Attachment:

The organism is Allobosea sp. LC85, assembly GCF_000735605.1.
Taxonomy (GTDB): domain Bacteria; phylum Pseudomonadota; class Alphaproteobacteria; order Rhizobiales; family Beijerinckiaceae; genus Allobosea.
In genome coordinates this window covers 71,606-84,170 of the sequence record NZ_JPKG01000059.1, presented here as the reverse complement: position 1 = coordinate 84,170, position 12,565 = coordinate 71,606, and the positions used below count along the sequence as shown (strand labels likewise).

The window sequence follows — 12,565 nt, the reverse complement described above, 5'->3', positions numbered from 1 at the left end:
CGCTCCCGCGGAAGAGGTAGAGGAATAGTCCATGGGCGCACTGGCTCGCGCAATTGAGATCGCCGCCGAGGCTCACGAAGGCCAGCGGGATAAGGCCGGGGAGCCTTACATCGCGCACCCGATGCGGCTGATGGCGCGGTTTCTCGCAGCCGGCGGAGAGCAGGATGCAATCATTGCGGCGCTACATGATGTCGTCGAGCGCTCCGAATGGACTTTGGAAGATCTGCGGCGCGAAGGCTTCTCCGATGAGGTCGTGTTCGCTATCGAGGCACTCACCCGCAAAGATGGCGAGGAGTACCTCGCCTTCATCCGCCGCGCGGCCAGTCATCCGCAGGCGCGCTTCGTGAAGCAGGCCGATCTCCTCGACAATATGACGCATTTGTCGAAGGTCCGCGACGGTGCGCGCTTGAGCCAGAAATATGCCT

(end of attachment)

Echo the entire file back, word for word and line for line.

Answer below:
The organism is Allobosea sp. LC85, assembly GCF_000735605.1.
Taxonomy (GTDB): domain Bacteria; phylum Pseudomonadota; class Alphaproteobacteria; order Rhizobiales; family Beijerinckiaceae; genus Allobosea.
In genome coordinates this window covers 71,606-84,170 of the sequence record NZ_JPKG01000059.1, presented here as the reverse complement: position 1 = coordinate 84,170, position 12,565 = coordinate 71,606, and the positions used below count along the sequence as shown (strand labels likewise).

The window sequence follows — 12,565 nt, the reverse complement described above, 5'->3', positions numbered from 1 at the left end:
CGCTCCCGCGGAAGAGGTAGAGGAATAGTCCATGGGCGCACTGGCTCGCGCAATTGAGATCGCCGCCGAGGCTCACGAAGGCCAGCGGGATAAGGCCGGGGAGCCTTACATCGCGCACCCGATGCGGCTGATGGCGCGGTTTCTCGCAGCCGGCGGAGAGCAGGATGCAATCATTGCGGCGCTACATGATGTCGTCGAGCGCTCCGAATGGACTTTGGAAGATCTGCGGCGCGAAGGCTTCTCCGATGAGGTCGTGTTCGCTATCGAGGCACTCACCCGCAAAGATGGCGAGGAGTACCTCGCCTTCATCCGCCGCGCGGCCAGTCATCCGCAGGCGCGCTTCGTGAAGCAGGCCGATCTCCTCGACAATATGACGCATTTGTCGAAGGTCCGCGACGGTGCGCGCTTGAGCCAGAAATATGCCT